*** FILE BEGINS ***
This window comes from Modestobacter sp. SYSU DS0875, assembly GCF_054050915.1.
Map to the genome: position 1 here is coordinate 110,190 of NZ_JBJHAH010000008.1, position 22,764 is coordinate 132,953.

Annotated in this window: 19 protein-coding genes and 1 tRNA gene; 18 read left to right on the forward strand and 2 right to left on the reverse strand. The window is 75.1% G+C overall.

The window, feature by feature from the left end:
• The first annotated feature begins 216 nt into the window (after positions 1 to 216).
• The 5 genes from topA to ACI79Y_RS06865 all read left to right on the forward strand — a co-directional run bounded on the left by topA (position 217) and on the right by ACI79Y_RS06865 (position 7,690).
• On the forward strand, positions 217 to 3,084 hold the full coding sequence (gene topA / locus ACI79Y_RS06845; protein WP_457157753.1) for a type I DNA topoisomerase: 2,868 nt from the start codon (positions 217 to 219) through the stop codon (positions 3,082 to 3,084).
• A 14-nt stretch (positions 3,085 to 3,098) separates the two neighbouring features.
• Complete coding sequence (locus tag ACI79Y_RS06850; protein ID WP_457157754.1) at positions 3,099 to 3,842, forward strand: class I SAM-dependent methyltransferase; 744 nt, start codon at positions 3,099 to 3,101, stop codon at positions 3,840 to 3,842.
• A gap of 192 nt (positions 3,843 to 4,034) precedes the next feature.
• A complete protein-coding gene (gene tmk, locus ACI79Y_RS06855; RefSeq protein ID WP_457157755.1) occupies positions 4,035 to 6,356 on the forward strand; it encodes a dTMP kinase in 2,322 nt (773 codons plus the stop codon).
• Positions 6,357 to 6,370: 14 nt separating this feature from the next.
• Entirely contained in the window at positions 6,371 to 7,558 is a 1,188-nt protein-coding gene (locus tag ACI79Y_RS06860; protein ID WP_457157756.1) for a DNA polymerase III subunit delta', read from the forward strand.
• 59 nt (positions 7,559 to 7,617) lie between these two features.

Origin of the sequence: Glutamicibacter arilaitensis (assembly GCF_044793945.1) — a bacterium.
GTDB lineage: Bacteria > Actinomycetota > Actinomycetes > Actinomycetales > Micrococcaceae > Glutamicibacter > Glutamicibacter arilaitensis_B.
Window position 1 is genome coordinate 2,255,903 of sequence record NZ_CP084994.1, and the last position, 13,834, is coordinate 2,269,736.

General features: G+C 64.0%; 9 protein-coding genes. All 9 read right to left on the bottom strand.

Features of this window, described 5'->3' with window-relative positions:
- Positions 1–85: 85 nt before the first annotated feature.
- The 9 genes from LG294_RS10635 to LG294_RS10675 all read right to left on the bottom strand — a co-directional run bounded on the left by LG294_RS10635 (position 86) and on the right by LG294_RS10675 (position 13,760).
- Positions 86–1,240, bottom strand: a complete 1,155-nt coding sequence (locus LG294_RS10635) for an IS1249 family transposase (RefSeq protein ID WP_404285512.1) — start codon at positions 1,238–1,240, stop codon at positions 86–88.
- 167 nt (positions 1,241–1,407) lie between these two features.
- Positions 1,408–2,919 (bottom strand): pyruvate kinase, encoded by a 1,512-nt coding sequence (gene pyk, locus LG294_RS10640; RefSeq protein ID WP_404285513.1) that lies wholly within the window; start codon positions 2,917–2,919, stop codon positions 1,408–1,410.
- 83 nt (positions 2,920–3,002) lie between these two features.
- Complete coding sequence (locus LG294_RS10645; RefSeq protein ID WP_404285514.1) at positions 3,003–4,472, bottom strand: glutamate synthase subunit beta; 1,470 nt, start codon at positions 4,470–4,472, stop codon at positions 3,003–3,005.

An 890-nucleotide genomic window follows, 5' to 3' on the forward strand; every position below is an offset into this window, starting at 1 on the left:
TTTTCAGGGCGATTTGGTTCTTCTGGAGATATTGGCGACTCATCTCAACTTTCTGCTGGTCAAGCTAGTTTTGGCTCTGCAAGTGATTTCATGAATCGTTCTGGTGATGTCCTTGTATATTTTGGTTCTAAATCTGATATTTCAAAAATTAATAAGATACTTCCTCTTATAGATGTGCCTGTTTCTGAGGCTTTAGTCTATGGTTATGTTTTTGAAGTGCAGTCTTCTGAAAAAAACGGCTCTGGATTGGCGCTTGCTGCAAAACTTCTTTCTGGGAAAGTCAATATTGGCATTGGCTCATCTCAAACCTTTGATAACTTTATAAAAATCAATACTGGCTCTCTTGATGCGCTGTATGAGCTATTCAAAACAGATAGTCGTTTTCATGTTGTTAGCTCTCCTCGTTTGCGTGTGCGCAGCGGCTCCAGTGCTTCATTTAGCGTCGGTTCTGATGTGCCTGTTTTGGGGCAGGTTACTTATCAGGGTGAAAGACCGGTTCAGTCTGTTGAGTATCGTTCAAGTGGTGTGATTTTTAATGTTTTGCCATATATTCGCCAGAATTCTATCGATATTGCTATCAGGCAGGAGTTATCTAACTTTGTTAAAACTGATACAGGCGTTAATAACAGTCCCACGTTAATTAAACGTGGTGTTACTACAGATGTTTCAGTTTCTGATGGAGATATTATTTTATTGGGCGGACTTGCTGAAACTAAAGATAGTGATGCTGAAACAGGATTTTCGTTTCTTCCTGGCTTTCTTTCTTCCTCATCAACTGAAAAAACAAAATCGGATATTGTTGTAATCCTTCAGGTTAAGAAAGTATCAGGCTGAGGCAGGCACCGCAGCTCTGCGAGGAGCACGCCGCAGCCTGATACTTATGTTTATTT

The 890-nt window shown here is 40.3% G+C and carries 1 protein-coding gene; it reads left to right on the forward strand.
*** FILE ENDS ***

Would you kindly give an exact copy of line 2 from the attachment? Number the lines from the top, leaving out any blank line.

Map to the genome: position 1 here is coordinate 110,190 of NZ_JBJHAH010000008.1, position 22,764 is coordinate 132,953.